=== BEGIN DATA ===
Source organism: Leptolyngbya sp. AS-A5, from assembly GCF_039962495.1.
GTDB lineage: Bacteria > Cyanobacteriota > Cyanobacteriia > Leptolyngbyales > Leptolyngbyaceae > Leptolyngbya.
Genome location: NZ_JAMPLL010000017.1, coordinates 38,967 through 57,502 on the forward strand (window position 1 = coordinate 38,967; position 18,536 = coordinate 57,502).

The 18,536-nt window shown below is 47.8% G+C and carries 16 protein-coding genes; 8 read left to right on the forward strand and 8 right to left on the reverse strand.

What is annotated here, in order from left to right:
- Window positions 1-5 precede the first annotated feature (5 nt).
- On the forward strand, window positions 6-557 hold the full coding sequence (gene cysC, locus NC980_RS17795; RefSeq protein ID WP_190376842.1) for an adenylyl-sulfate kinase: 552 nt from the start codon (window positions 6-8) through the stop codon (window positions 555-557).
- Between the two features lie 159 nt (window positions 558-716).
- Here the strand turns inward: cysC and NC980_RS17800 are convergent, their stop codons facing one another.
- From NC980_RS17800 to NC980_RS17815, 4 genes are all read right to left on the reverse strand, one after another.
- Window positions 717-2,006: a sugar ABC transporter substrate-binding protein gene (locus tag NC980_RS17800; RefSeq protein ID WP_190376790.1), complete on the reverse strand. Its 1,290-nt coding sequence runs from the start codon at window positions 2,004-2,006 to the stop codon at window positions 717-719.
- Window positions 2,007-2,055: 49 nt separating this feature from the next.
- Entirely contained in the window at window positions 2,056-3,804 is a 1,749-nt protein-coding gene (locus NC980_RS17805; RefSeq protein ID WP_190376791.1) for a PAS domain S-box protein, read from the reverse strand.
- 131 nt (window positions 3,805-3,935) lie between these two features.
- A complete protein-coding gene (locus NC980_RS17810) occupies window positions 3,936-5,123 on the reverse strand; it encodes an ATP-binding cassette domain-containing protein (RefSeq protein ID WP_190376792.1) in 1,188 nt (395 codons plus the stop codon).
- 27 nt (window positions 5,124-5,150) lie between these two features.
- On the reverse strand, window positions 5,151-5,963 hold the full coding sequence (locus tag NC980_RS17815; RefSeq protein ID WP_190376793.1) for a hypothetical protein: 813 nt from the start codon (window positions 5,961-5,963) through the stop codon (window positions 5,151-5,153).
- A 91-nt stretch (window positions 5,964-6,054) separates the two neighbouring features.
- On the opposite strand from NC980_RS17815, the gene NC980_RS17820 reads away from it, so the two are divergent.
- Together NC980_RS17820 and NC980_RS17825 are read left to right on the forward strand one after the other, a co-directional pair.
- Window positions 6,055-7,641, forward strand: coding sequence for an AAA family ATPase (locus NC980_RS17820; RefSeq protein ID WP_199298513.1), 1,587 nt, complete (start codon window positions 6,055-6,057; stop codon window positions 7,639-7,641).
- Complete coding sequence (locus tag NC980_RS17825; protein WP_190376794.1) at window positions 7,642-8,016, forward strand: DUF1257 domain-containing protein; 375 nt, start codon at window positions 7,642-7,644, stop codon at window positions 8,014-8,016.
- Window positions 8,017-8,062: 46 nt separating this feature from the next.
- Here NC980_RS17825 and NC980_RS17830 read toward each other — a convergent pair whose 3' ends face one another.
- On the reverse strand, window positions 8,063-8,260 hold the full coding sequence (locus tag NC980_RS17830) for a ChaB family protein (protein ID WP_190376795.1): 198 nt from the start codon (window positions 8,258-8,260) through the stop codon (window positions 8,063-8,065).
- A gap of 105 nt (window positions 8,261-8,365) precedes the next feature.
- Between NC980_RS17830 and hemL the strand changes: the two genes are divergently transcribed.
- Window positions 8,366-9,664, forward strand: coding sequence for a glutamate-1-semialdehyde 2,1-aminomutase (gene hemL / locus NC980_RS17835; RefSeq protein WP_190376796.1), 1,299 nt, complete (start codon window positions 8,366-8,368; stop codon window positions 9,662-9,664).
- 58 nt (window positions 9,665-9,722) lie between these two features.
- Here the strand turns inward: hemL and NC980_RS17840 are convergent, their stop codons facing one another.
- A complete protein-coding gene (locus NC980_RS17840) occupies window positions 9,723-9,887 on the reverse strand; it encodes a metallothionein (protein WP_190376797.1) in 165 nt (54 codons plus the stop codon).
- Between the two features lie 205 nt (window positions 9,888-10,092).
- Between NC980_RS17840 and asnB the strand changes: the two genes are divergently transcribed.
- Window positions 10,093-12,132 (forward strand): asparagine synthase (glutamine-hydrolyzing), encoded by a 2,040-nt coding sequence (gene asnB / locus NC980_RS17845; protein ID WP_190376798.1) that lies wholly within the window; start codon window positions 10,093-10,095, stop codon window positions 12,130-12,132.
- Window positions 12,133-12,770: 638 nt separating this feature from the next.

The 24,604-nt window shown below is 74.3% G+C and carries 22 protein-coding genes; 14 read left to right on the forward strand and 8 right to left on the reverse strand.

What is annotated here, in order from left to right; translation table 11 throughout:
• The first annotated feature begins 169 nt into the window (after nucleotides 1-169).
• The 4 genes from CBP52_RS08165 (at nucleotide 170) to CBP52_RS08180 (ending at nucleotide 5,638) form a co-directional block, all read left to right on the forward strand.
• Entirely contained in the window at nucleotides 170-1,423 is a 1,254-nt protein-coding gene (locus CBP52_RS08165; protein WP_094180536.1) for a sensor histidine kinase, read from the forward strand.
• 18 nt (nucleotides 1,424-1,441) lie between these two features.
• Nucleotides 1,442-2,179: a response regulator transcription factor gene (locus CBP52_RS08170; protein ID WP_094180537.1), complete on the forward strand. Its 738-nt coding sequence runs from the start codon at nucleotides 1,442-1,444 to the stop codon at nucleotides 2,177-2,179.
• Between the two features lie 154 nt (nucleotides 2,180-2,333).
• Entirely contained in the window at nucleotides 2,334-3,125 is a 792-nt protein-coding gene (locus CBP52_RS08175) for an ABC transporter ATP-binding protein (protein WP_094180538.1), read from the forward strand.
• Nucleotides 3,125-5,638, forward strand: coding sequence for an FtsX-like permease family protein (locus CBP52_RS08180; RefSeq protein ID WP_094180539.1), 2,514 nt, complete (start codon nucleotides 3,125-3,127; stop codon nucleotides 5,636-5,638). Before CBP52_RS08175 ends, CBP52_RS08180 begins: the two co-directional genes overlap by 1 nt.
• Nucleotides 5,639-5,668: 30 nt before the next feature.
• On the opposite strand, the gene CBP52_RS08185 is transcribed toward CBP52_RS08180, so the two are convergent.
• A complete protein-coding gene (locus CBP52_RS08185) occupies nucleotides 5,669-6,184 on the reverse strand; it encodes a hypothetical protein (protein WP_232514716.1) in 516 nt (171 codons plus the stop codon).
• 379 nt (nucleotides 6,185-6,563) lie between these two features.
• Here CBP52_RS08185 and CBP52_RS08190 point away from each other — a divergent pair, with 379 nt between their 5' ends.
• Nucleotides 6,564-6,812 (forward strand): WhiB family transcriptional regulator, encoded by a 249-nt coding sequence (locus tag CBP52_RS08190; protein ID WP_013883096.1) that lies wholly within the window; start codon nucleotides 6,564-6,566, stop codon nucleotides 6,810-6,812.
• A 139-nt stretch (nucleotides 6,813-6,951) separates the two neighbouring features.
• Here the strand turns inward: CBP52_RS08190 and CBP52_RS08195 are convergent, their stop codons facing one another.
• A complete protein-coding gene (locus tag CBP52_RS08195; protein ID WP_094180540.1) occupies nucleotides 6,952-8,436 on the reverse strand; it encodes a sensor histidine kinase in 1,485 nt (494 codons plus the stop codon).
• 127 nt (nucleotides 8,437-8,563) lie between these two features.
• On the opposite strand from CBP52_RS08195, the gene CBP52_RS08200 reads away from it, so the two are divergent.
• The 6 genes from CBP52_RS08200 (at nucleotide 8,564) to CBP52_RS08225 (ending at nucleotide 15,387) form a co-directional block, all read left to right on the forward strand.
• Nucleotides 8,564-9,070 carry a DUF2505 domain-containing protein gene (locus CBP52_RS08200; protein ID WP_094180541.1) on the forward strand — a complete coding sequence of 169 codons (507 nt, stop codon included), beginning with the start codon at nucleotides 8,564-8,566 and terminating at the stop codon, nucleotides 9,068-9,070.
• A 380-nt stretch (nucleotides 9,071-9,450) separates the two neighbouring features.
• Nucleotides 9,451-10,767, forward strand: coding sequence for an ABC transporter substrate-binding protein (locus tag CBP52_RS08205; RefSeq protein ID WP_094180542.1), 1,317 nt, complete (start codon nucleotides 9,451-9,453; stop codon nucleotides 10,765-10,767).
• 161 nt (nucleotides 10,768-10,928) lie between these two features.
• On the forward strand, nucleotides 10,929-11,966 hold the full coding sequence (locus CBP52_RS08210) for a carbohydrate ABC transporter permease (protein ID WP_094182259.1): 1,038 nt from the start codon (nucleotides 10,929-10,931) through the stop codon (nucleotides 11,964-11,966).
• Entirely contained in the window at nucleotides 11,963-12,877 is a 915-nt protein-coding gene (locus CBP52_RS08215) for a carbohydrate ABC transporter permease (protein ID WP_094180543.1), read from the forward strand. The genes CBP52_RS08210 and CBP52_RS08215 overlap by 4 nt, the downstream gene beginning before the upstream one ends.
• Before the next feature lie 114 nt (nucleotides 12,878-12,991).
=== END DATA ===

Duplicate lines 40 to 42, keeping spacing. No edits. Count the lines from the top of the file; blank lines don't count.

• Entirely contained in the window at nucleotides 170-1,423 is a 1,254-nt protein-coding gene (locus CBP52_RS08165; protein WP_094180536.1) for a sensor histidine kinase, read from the forward strand.
• 18 nt (nucleotides 1,424-1,441) lie between these two features.
• Nucleotides 1,442-2,179: a response regulator transcription factor gene (locus CBP52_RS08170; protein ID WP_094180537.1), complete on the forward strand. Its 738-nt coding sequence runs from the start codon at nucleotides 1,442-1,444 to the stop codon at nucleotides 2,177-2,179.